The East is Red

In terms of wines, anyway, as China's leading vineyard continues to win awards and turn heads with surpassingly tasty vintages from the Middle Kingdom

By Ron Gluckman/Qingdao, China

AS THE SUN NEARS THE CENTER of the sky, commotion ripples through the fields near Laoshan, one of China’s most sacred mountains. Hoes are dropped in unison at 11:30 a.m., and scores of workers simultaneously leap upon bicycles. Then, the peasants pedal home for bowls of rice, and cups of tea or beer - the traditional mid-day fare.

But the boss of this farm lingers. In a mellow mood, Lin Ke Qiang walks a few guests into a parlor, opens a fridge and pours an odd lunchtime beverage. Sipping the clear liquid, he proclaims: "This is our best wine yet."

Harvest has come to Shandong Province in northeastern China. Revered for its apple orchards, the region has lately been gaining a reputation for the juice of another fruit. The remarkable Chardonnay that Mr Lin is sipping is the reason.

Wine in China has long elicited chuckles from viticulturists and consumers alike, but at Huadong Winery, Mr Lin and his colleagues are having the last laugh. In the process, the output from its vineyards may well reshape drinking habits in what is, potentially, the world’s largest wine market.

However, it’s been a long march for Huadong, a winery with a lifeline as hearty as the Chardonnay, Riesling and two red vintages it produces. Michael Parry, an English wine merchant from Hong Kong, imported over 40,000 vines from Europe in the mid-1980s to establish China’s finest vineyards. The estate was destroyed by a typhoon the following year. Parry replanted but went bankrupt in the process. Undaunted, he found new partners, and the revolutionary winery struggled on. Unfortunately, Parry never had a chance to savor success from what he had sown. He died a few years back, and his ashes were planted in the vineyards along with his bold dreams of a brave new wine for this ancient land.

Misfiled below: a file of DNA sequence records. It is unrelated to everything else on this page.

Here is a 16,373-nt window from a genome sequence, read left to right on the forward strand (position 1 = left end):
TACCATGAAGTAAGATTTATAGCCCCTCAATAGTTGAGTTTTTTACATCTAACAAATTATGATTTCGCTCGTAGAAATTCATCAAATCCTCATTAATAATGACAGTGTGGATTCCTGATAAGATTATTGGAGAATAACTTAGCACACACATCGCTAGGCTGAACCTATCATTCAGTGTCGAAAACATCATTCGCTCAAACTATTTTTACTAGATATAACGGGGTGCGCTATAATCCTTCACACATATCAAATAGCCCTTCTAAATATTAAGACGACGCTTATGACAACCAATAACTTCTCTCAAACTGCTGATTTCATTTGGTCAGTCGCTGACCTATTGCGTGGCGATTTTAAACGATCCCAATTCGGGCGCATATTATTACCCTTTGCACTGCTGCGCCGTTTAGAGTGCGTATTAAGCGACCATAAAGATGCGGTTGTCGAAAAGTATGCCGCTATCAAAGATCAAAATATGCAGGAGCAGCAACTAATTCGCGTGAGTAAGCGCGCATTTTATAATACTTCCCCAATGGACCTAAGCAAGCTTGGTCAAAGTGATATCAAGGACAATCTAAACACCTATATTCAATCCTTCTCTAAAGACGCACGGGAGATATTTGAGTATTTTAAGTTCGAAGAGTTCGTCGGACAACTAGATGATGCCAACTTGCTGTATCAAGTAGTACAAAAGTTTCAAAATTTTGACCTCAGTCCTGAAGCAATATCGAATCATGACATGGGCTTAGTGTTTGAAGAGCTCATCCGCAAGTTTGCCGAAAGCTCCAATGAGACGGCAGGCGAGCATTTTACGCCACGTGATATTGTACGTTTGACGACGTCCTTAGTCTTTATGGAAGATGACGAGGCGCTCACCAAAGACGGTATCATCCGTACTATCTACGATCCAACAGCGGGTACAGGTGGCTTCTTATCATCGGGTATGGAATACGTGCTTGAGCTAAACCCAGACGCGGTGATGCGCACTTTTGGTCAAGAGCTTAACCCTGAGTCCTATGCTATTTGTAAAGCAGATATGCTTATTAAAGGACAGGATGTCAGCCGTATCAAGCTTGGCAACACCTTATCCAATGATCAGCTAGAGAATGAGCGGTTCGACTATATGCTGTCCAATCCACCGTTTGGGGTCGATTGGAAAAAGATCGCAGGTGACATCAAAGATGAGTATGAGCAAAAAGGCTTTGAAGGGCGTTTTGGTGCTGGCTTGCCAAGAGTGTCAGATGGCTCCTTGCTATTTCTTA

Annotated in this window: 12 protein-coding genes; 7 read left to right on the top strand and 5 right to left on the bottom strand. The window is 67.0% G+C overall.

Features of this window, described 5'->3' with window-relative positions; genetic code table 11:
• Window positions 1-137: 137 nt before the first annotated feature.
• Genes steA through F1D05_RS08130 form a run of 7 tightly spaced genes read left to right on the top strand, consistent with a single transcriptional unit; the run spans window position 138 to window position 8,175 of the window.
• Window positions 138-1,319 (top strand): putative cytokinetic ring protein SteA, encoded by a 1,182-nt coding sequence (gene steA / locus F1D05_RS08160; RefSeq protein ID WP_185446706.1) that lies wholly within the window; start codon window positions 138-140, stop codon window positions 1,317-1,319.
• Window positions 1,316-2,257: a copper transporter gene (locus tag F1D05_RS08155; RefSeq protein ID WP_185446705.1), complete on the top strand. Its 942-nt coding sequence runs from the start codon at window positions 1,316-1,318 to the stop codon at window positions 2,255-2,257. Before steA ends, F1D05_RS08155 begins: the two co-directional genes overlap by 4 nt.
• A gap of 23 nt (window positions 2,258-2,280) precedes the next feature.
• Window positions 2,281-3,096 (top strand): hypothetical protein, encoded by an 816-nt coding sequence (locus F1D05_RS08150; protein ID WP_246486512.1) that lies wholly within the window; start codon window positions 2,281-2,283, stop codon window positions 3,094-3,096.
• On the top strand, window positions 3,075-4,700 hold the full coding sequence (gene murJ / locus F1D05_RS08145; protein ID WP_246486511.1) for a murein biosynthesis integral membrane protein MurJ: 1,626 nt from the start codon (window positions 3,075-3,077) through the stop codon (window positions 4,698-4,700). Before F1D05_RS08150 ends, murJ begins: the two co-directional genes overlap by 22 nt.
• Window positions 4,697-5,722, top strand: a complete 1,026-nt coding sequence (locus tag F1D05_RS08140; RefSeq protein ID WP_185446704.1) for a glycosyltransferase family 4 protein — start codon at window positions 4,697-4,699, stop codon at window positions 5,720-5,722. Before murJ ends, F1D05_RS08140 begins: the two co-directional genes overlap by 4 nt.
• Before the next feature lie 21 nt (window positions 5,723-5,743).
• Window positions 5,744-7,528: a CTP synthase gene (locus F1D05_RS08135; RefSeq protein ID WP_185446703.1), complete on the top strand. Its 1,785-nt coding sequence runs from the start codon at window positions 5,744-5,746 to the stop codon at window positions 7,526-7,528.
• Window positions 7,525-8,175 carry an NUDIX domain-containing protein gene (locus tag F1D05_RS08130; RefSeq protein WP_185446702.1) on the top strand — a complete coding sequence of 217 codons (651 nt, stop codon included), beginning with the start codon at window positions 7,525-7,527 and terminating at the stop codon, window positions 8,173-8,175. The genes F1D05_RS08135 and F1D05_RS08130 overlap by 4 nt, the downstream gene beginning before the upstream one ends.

Although wine making has a thousand-year history in the Middle Kingdom, the wines have mainly been lethal libations like "baijiu," a clear liquid of 45 percent alcohol, or syrupy concoctions made from table grapes. Huadong produces China’s first varietals, as well a red table wine that mainly uses Cabernet grapes.

The wines are produced to western standards, in state-of-the art equipment in a charming chateau about 40 minutes from Qingdao, the old German colony on the coast that is home to Tsingtao Beer, China’s best known export brand.

However, Huadong may change that. Its tasty Chardonnay, in particular, has won gold medals in Europe and, most recently, from as far away as South Africa. Yet, more significantly, the winery’s major success has been in the mainland itself. About three-fourths of Huadong’s output is consumed in China, mainly at upscale hotels and trendy pubs. That is, when they can find the wine.

Production has been a problem, albeit a delightful one, according to Mr Lim. Five years ago, production was 30,000 boxes, each containing 12 bottles. "Last year, we increased production to 100,000 boxes," he says. "This year, we should double that to 200,000 boxes, but still, it’s not enough. I hope to take this winery to one million boxes."